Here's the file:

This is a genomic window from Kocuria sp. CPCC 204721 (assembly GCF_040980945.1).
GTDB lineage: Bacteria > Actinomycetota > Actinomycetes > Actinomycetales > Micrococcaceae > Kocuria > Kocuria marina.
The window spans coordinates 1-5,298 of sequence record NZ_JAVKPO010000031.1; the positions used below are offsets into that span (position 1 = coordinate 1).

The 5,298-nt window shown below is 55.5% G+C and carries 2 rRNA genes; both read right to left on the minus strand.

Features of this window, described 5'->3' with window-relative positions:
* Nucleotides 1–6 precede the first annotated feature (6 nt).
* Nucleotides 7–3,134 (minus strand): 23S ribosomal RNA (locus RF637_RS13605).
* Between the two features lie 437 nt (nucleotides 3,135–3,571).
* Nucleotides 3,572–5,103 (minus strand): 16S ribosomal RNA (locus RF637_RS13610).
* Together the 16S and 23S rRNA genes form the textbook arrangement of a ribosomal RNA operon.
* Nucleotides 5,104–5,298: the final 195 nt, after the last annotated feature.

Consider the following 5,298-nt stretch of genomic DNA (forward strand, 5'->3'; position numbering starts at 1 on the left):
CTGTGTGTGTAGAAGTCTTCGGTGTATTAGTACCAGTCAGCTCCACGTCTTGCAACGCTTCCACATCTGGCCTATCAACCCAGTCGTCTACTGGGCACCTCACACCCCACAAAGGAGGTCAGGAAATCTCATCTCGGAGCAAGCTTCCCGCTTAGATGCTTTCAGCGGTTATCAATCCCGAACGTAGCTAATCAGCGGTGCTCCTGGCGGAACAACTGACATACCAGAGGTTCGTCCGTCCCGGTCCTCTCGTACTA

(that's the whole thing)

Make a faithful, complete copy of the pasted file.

This is a genomic window from Kocuria sp. CPCC 204721 (assembly GCF_040980945.1).
GTDB lineage: Bacteria > Actinomycetota > Actinomycetes > Actinomycetales > Micrococcaceae > Kocuria > Kocuria marina.
The window spans coordinates 1-5,298 of sequence record NZ_JAVKPO010000031.1; the positions used below are offsets into that span (position 1 = coordinate 1).

The 5,298-nt window shown below is 55.5% G+C and carries 2 rRNA genes; both read right to left on the minus strand.

Features of this window, described 5'->3' with window-relative positions:
* Nucleotides 1–6 precede the first annotated feature (6 nt).
* Nucleotides 7–3,134 (minus strand): 23S ribosomal RNA (locus RF637_RS13605).
* Between the two features lie 437 nt (nucleotides 3,135–3,571).
* Nucleotides 3,572–5,103 (minus strand): 16S ribosomal RNA (locus RF637_RS13610).
* Together the 16S and 23S rRNA genes form the textbook arrangement of a ribosomal RNA operon.
* Nucleotides 5,104–5,298: the final 195 nt, after the last annotated feature.

Consider the following 5,298-nt stretch of genomic DNA (forward strand, 5'->3'; position numbering starts at 1 on the left):
CTGTGTGTGTAGAAGTCTTCGGTGTATTAGTACCAGTCAGCTCCACGTCTTGCAACGCTTCCACATCTGGCCTATCAACCCAGTCGTCTACTGGGCACCTCACACCCCACAAAGGAGGTCAGGAAATCTCATCTCGGAGCAAGCTTCCCGCTTAGATGCTTTCAGCGGTTATCAATCCCGAACGTAGCTAATCAGCGGTGCTCCTGGCGGAACAACTGACATACCAGAGGTTCGTCCGTCCCGGTCCTCTCGTACTA